Purpose. Body composition and fat distribution is specific for particular populations and social groups. However, one factor that significantly affects body composition is physical activity. The aim of the study was to assess the various components of body composition in male physical education students with regard to their physical activity level. Methods. A detailed questionnaire survey on physical activity was administered to 252 male students. Based on their responses, the participants were placed into two groups engaged in either moderate or vigorous physical activity. Anthropometric measurements included measures of body height and mass and also skinfold thickness. Body composition was assessed by bioelectrical impedance analysis. Statistical analysis was performed by comparing the groups’ mean values, standard deviations, and percentages of the components of body composition. Results. The groups did not differ significantly for mean body height and mass. No statistically significant differences were found in the absolute amounts of the various components of body composition (except for fat mass) between the groups. Both groups had 61.5 kg of fat-free mass (constituting 80.6% of body mass for the vigorously active and 78.7% of body mass for the moderately active students) and both had 44 kg of muscle mass (constituting 58.3% and 56.1% of body mass, respectively). Students who declared to be involved in vigorous physical activity had 2 kg less and 2% lower fat mass than those involved in moderate physical activity (based on BIA measurements). Measures of skinfold thickness found more subcutaneous fat tissue in the vigorously active group, but the use of a fat index based on body height found them to present less fat. Conclusions. The difference in fat content between physical education students who were more or less physically active was found to be 2 kg and 2%. The results found that physical activity level was not associated with body height, body mass, and the absolute amounts of the other studied components of body composition.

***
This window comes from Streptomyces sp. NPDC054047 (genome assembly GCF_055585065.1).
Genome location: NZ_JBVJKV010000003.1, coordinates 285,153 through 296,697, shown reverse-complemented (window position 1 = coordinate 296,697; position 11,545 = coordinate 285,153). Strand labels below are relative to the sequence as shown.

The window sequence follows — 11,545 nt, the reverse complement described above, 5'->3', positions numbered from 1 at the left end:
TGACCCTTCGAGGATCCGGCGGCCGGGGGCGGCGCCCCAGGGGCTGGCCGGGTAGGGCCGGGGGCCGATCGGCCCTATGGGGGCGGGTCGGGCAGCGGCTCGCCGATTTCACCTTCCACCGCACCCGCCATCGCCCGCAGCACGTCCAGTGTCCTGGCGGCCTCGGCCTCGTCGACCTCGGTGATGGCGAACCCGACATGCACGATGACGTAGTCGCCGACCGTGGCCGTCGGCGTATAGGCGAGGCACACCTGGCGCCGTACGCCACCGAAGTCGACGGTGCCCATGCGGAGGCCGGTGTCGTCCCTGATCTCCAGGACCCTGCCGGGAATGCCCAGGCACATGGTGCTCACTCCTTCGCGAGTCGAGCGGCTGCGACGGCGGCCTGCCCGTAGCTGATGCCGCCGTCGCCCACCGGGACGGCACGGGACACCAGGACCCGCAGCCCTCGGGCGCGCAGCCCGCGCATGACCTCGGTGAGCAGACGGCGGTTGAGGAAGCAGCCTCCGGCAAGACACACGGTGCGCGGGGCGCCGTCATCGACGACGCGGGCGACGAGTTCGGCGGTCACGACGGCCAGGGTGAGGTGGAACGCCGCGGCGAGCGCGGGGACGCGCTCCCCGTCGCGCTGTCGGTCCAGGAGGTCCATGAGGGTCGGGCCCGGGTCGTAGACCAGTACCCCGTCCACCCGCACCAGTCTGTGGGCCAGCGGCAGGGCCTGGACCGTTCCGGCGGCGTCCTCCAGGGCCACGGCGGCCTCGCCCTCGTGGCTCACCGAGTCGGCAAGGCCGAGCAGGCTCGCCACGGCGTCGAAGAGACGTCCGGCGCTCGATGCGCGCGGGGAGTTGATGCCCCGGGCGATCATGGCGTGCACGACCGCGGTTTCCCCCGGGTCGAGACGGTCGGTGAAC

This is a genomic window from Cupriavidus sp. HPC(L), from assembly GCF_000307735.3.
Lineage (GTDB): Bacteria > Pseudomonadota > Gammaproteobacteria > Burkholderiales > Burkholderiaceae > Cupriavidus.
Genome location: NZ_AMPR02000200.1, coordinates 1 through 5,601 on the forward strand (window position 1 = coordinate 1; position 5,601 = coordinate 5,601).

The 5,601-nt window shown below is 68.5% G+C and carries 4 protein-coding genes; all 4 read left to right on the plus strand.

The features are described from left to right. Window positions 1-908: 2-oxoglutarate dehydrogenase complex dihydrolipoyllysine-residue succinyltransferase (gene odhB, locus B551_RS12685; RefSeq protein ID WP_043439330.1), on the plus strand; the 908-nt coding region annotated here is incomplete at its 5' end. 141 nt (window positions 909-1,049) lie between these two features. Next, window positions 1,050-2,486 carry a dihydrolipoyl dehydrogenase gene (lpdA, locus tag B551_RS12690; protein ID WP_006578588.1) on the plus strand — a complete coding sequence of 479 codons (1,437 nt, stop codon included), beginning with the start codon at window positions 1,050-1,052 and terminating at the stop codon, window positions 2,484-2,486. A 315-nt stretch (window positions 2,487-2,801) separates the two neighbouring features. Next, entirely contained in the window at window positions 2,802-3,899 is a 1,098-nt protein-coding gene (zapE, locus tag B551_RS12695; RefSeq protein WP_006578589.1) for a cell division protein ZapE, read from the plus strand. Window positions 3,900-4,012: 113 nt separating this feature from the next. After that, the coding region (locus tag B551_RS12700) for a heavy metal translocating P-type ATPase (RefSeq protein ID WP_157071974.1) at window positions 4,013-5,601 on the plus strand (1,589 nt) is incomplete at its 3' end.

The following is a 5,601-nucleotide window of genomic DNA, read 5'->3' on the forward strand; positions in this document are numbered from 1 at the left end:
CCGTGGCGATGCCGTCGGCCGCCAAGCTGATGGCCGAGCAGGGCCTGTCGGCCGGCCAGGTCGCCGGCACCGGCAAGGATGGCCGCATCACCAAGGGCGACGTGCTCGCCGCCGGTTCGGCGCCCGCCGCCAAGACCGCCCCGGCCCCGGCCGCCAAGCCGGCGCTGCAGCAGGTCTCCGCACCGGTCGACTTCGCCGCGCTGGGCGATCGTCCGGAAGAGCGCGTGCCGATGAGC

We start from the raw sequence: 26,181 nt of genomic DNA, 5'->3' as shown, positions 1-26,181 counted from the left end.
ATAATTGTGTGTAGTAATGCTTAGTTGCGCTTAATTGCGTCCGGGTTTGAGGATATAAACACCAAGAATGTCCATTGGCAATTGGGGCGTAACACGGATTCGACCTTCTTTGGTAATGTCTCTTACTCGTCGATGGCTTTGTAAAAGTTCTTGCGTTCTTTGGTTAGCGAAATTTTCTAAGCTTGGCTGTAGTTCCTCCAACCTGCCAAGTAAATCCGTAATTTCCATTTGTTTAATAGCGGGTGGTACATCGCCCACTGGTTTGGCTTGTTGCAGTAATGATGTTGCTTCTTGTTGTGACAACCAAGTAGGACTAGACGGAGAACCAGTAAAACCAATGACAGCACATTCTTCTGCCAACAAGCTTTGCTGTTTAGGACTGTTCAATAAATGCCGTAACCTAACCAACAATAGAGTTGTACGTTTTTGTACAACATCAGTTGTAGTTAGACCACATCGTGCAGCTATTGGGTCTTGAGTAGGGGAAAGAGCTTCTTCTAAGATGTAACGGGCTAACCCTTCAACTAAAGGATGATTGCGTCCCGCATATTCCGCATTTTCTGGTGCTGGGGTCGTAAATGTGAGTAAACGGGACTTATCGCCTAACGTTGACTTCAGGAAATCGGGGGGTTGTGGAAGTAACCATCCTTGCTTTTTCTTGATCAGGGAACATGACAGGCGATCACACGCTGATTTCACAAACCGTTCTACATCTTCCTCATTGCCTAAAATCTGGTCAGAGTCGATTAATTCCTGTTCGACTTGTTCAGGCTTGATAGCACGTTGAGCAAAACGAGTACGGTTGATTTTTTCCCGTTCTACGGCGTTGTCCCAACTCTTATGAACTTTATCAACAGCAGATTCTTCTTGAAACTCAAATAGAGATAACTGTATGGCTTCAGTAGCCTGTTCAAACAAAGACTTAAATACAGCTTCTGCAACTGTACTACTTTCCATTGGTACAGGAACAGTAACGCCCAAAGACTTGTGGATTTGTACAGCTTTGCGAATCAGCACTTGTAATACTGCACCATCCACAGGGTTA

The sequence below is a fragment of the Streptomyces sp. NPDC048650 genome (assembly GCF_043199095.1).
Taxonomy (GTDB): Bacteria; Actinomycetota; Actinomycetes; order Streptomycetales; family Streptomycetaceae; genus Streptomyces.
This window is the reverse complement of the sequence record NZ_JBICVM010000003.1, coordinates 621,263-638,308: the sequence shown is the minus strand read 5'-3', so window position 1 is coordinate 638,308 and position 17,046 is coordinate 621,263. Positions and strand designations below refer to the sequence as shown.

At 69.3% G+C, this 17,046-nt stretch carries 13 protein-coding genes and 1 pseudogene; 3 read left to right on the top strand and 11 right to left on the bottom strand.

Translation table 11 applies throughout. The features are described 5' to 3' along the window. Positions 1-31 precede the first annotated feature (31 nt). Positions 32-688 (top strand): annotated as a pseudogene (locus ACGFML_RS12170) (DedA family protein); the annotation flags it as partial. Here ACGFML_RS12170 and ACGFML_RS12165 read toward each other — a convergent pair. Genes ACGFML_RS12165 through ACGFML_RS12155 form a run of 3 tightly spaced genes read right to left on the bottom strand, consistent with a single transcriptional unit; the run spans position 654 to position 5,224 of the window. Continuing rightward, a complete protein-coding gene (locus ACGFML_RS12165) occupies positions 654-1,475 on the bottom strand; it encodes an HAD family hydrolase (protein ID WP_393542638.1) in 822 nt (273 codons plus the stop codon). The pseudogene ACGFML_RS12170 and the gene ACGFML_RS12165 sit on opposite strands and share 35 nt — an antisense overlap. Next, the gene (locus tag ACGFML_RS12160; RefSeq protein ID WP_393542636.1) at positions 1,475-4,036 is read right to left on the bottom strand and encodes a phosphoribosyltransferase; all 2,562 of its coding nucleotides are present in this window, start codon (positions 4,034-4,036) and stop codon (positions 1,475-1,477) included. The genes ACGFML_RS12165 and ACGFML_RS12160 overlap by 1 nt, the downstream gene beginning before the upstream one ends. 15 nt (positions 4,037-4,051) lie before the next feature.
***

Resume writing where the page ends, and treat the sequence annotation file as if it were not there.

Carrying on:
Aitor Iturricastillo, Cristina Granados and Javier Yanci
The present study analyzed the changes in body composition and physical performance in wheelchair basketball (WB) players during one competitive season. Players from a WB team competing in the first division of the Spanish League (n = 8, age: 26.5 ± 2.9 years, body mass: 79.8 ± 12.6 kg, sitting height: 91.4 ± 4.4 cm) participated in this research. The upper limbs showed a decrease in subcutaneous adipose tissue and there was an improvement in physical abilities such as sprinting with the ball (5 and 20 m), handgrip and aerobic capacity. However, the changes in physical fitness concerning sprinting without the ball and agility tests were low. It would be interesting to study the effects of implementing specific programs to improve physical performance in WB and to establish more test sessions to monitor the effects of the programs followed.
Juan Cortell-Tormo, José Pérez-Turpin, Roberto Cejuela-Anta, Juan Chinchilla-Mira and Michael Marfell-Jones
: 135-141. Carter J. E. L. & Yuhasz M. S. Skinfolds and body composition of Olympic athletes. In Carter (Ed). Physical Structure of Olympic Athletes. Part II: Kinanthropometry of Olympic Athletes. Karger, San Diego, Calif., 1984. Carter J. E. L. The Heath-Carter anthropometric somatotype. Instruction manual. San Diego State University, San Diego, CA, 2002. Dyson R. J., Buchanan M., Farrington T. A., & Hurrion P. D. Electromyographic activity during windsurfing on water. J Sport Sci , 1996
Beat Knechtle, Patrizia Knechtle and Thomas Rosemann
mountain ultra-marathoners: anthropometry or training? Percept Mot Skills , 2010, 110, 721-735. Becque M.D., Katch V.L., Moffatt R.J., Time course of skin-plus-fat compression in males and females. Hum Biol , 1986, 58, 33-42. Knechtle B., Joleska I., Wirth A., Knechtle P., Rosemann T., Senn O., Intra- and inter-judge reliabilities in measuring the skinfold thicknesses of ultra runners under field conditions. Percept Mot Skills , 2010, 111, 105-106, doi: 10.2466/03.05.PMS.111.4.105-106. Ball
Adam Lee Owen, Carlos Lago-Peñas, Gordon Dunlop, Rouissi Mehdi, Moktar Chtara and Alexandre Dellal
assessed throughout this investigation (age = 24 ± 3.7 years, mean height = 180.45 ± 5.12 cm, mean body mass = 76.66 ± 5.34 kg). The players’ mass (kg), lean body mass (LBM), fat free mass (FFM), fat mass (FM), muscle girths (MG) and sum of 4, 7 and 8 skinfolds (mm) for the determination of fat displacement were measured across 5 time points of the competitive season (T0 = Start of pre-season training; T1 = End of pre-season training; T2 = Mid-season; T3 = End of mid-season break; T4 = End of season). Players were divided into their tactical units for analysis (Defenders